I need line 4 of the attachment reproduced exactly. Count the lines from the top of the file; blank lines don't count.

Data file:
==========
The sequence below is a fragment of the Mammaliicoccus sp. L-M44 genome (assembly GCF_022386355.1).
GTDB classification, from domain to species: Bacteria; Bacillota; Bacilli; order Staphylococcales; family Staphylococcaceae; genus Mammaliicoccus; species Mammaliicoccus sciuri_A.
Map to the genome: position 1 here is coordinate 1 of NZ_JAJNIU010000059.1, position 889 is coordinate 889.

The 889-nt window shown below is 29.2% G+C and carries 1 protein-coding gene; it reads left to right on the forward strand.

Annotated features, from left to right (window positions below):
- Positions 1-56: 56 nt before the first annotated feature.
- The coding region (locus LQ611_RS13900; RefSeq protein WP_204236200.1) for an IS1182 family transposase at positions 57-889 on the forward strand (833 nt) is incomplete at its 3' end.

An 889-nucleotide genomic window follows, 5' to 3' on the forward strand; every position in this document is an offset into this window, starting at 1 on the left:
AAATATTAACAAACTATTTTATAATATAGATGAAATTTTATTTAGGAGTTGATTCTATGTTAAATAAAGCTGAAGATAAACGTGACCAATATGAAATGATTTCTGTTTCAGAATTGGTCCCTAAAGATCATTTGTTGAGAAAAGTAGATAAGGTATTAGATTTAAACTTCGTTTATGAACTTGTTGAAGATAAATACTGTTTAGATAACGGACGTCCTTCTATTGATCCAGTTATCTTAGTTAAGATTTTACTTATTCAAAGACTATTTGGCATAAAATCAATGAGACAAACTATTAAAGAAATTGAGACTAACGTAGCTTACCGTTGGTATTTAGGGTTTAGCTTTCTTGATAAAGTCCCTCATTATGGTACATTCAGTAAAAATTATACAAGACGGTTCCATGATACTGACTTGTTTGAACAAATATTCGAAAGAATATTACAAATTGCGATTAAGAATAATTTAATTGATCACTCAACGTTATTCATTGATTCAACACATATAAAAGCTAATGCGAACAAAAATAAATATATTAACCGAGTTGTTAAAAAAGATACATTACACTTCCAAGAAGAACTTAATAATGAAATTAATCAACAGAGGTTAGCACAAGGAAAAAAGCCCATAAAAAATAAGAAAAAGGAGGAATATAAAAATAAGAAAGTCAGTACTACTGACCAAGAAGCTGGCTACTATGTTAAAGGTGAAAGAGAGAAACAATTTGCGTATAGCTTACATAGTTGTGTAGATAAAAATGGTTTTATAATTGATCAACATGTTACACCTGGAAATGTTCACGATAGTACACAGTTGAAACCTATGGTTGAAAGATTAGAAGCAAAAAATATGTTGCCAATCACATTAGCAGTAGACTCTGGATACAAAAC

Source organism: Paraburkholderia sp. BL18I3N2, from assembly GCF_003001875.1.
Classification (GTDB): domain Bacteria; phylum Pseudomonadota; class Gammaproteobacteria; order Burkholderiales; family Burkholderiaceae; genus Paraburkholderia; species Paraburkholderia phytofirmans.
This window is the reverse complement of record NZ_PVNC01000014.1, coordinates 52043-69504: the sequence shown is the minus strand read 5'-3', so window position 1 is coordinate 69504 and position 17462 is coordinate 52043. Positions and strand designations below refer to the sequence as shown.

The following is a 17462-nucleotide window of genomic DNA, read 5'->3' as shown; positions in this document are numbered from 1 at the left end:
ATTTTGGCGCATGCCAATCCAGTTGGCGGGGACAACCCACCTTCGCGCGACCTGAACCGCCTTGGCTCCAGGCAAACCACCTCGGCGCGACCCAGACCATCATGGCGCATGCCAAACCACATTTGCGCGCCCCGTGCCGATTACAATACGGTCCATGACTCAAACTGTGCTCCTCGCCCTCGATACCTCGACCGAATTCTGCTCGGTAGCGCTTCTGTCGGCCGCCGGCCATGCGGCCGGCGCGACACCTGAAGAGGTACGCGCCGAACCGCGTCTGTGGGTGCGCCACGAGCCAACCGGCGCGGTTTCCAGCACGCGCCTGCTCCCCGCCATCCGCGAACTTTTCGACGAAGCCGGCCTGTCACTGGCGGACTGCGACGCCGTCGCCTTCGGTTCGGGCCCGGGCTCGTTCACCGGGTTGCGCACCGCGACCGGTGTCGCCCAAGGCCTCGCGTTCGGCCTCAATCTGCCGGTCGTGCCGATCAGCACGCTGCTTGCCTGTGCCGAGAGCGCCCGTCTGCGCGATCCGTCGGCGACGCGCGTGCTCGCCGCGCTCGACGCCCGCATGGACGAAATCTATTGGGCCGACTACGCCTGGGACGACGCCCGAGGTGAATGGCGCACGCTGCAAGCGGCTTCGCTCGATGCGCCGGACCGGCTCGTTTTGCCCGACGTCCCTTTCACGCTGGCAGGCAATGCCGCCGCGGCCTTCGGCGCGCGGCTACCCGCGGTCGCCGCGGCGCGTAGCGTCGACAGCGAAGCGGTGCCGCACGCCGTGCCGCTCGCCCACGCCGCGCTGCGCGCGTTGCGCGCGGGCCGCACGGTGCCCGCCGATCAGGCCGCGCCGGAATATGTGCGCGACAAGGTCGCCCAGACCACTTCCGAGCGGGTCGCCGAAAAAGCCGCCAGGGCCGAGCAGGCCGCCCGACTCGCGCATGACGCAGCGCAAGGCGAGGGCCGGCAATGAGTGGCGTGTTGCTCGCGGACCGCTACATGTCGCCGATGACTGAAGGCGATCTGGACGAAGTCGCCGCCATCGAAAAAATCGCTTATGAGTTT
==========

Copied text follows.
The 889-nt window shown below is 29.2% G+C and carries 1 protein-coding gene; it reads left to right on the forward strand.